It's all about the process.

Kim Boyce's Focaccia from Good to the Grain, 2010

Olive oil for the bowl and pans
1 package active dry yeast
pinch of sugar
11/2 cups spelt flour
1 1/2 cups all-purpose flour, plus additional for kneading
1 tbs. kosher salt
1/4 cup plus 2 tbs. olive oil
Herbs, spices or other toppings of choice

1. Lightly rub a large bowl with olive oil. Add 1 1/4 cups warm water, the yeast and sugar to another large bowl. Stir, and allow the yeast to bloom for about 5 minutes, until it begins to bubble. (If it doesn't, it may be inactive; throw it out and start over with a new package).

2. Add the flours, salt, and 2 tablespoons olive oil to the yeast mixture and stir to combine. Pour the dough onto a lightly floured surface and begin to knead together, adding 1/2 cup of flour to the dough as necessary to keep it from sticking. Knead the dough for about 10 minutes, or until it is supple and elastic.

3. For the first rise, put the dough into the oiled bowl, turning it so that the top of the dough is coated with oil. Cover with a towel and leave for about 2 hours, or until doubled in size. (A dough is proofed once it has fully risen. How can you tell if a dough is proofed? Gently push a floured finger into the dough. If it springs back the dough needs to proof longer. If a dimple remains, move on to the next step.

4. Generously oil a baking sheet or 3 9-inch round pans with olive oil.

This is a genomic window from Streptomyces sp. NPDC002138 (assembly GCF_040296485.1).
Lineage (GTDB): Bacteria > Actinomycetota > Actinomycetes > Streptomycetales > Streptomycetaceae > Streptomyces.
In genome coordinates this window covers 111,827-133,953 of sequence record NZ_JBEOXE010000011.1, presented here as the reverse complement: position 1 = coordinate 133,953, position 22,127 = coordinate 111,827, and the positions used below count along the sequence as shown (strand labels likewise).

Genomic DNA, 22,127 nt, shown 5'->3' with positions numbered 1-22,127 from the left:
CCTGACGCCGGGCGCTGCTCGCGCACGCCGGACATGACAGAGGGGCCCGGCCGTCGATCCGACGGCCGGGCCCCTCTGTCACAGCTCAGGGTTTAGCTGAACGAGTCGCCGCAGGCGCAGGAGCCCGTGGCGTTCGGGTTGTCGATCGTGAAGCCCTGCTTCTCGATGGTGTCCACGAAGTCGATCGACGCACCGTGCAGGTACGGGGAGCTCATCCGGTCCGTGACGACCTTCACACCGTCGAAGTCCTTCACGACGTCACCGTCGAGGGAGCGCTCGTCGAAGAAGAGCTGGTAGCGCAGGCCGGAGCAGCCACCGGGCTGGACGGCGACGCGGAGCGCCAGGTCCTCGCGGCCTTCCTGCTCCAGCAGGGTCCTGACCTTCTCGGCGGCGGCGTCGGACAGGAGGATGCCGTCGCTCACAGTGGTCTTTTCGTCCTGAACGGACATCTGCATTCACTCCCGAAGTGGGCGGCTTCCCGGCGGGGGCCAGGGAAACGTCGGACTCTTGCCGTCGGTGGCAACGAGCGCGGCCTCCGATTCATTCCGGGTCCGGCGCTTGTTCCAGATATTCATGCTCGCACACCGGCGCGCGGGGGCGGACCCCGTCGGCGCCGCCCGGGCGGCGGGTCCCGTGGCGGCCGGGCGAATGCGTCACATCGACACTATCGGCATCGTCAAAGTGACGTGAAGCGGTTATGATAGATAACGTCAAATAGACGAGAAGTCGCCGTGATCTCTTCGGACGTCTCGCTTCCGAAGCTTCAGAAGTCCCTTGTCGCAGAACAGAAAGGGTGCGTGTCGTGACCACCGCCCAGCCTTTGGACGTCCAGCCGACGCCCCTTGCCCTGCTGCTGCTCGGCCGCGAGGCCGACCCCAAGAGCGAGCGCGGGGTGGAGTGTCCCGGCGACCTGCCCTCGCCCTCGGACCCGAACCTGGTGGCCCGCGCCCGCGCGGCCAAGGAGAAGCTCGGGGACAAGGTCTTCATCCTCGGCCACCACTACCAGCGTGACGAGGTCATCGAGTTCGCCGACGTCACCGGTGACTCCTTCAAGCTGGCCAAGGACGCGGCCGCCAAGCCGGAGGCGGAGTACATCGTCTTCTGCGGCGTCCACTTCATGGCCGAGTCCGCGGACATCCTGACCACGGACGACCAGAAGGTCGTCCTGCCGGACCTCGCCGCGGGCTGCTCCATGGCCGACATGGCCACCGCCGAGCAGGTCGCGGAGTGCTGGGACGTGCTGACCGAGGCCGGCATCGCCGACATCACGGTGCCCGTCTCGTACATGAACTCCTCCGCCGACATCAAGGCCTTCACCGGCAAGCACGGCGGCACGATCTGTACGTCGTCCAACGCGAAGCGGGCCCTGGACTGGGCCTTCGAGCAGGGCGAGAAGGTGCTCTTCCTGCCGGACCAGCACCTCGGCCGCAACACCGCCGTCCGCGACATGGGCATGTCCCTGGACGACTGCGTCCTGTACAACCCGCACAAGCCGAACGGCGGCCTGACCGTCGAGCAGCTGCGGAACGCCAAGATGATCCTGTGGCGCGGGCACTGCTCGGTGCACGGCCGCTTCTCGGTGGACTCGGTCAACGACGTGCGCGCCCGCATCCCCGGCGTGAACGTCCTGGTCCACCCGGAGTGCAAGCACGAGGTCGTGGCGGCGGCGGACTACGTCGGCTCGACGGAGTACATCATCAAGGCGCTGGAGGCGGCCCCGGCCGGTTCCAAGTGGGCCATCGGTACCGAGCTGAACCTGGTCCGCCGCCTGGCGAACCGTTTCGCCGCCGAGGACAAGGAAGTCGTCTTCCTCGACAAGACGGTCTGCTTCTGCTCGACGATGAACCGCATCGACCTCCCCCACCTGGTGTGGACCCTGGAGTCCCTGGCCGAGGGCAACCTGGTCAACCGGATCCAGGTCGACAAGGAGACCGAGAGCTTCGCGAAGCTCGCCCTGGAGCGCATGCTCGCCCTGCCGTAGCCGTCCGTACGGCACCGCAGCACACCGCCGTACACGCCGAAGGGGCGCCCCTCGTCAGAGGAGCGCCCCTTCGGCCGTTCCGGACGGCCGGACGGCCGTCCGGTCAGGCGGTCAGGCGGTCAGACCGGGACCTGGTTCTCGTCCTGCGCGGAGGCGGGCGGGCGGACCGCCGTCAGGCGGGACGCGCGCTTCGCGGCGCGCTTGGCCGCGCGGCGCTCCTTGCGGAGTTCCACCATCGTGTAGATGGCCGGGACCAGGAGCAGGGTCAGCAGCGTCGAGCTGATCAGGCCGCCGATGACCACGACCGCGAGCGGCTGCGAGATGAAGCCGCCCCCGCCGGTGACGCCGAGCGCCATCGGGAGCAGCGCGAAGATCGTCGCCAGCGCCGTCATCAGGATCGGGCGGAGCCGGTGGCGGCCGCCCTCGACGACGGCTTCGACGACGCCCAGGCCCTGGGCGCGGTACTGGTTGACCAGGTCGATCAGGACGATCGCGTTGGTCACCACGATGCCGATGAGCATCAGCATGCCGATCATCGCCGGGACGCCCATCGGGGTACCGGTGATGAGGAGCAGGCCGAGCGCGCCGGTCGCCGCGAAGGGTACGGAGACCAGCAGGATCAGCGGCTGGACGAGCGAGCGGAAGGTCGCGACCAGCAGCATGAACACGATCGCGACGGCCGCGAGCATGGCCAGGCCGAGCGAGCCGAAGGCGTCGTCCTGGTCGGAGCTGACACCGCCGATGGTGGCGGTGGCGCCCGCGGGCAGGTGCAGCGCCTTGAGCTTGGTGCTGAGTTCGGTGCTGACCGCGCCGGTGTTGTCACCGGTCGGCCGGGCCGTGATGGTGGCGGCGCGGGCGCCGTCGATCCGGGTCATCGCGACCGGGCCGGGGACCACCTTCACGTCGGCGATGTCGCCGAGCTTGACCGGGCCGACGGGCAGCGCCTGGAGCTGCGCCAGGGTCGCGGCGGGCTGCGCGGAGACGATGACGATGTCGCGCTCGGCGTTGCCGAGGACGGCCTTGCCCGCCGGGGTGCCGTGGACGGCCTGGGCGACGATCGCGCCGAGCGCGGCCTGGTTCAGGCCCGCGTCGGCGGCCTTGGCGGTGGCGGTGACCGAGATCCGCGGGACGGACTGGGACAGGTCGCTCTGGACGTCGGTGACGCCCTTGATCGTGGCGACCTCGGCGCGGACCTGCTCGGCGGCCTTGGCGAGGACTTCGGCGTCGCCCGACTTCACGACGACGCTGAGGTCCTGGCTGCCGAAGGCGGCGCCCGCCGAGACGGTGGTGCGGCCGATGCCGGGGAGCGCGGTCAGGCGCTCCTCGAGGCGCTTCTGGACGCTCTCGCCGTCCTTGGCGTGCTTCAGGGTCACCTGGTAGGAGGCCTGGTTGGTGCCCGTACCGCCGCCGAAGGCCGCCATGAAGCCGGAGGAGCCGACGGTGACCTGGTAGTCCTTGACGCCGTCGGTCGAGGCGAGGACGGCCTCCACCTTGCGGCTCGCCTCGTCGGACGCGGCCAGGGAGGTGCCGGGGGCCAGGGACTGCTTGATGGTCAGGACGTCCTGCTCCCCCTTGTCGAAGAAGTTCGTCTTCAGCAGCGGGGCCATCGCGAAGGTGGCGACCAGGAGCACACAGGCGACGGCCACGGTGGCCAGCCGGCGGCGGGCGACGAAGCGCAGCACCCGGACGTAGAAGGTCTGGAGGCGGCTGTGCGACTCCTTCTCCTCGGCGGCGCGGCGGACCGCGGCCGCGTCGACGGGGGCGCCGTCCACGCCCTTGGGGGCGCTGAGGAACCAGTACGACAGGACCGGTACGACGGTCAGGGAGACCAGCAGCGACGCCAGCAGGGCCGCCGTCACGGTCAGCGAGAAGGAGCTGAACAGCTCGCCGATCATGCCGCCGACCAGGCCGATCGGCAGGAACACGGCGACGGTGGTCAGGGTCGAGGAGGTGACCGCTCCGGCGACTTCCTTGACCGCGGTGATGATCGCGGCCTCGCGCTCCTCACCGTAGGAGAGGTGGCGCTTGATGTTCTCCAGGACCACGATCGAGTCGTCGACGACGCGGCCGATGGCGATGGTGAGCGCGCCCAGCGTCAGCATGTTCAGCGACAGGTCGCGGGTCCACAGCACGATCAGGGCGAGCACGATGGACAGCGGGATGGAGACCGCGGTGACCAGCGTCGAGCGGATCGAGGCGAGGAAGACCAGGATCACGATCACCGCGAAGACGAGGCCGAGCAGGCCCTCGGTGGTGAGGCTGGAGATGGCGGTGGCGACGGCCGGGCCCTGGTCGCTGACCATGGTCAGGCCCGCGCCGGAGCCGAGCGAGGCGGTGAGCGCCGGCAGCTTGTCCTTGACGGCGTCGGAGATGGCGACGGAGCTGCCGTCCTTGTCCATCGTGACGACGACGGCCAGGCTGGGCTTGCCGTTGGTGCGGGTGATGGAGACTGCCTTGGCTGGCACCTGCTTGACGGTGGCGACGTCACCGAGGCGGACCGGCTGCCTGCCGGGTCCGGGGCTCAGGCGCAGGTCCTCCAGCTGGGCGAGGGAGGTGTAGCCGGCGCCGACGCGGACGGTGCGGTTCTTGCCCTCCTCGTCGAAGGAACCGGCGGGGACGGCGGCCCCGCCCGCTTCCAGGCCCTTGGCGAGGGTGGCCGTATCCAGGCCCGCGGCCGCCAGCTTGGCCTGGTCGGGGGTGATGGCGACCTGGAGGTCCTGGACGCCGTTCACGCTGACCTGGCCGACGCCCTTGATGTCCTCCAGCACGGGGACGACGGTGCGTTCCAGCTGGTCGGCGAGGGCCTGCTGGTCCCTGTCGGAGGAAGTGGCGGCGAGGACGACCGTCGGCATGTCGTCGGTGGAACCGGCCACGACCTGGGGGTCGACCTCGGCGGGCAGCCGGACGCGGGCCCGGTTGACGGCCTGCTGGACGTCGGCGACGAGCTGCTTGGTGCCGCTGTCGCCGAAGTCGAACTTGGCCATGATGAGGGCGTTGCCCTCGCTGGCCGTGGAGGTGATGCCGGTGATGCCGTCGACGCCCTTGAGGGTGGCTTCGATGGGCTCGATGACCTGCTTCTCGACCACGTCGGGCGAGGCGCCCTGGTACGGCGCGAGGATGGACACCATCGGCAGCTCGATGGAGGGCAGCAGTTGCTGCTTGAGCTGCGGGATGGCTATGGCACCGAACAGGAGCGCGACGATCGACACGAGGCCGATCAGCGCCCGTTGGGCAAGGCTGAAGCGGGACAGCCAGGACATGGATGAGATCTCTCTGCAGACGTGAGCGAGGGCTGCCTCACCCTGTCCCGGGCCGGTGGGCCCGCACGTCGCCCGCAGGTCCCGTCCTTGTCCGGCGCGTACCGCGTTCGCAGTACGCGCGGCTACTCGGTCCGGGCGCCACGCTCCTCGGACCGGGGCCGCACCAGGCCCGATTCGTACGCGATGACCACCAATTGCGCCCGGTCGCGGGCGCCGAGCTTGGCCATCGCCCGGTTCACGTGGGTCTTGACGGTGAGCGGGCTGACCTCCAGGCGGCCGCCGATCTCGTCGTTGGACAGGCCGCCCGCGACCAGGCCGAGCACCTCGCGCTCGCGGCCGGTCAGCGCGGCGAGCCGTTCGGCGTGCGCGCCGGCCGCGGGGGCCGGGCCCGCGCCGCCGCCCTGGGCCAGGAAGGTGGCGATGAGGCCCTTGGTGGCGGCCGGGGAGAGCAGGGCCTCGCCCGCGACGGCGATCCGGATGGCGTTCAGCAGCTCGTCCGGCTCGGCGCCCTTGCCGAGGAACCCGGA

5. For the second rise, place the dough on the baking sheet or divide the dough into 3 pieces and put one piece in each of the oiled pans. Stretch the dough out with your hands so that it covers the surface of the baking sheet or pans, and dimple it with your fingers. Cover with a towel or plastic wrap and leave to rise for 1 hour.

6. Position two racks in the upper and lower thirds of the oven (or put a single rack in the middle  if you're using one baking sheet) and preheat to 400 degrees F.

7. After the dough has completed it's second rise and has puffed up on the sheet or in the pans, top it with 1/4 cup of olive oil and sprinkle it with salt, herbs or spices, or the toppings of your choice.

8. Bake for 22 to 25 minutes, until golden brown. Allow the bread to cool slightly in the pan before slicing and serving. Focaccia is best eaten the day it's made.

9. If you wish to store the focaccia dough for future use, after the first rise is complete, wrap the dough tightly in plastic and and store in the refrigerator for up to 5 days. Pull all or part of the dough out when you wish to use it; bring it to room temperature before shaping the dough and continuing with the recipe.

Easy Steamed Artichokes

Cut off the tops and stems of your artichokes (large). Fill a large pan with an inch of water and either rest your artichokes on a steamer basket or on their stems sliced in half lengthwise. Cover with a lid and steam for forty minutes. Melt some butter or just eat them plain. When you get to the heart, scrape off the fuzzy part, drown in butter and enjoy.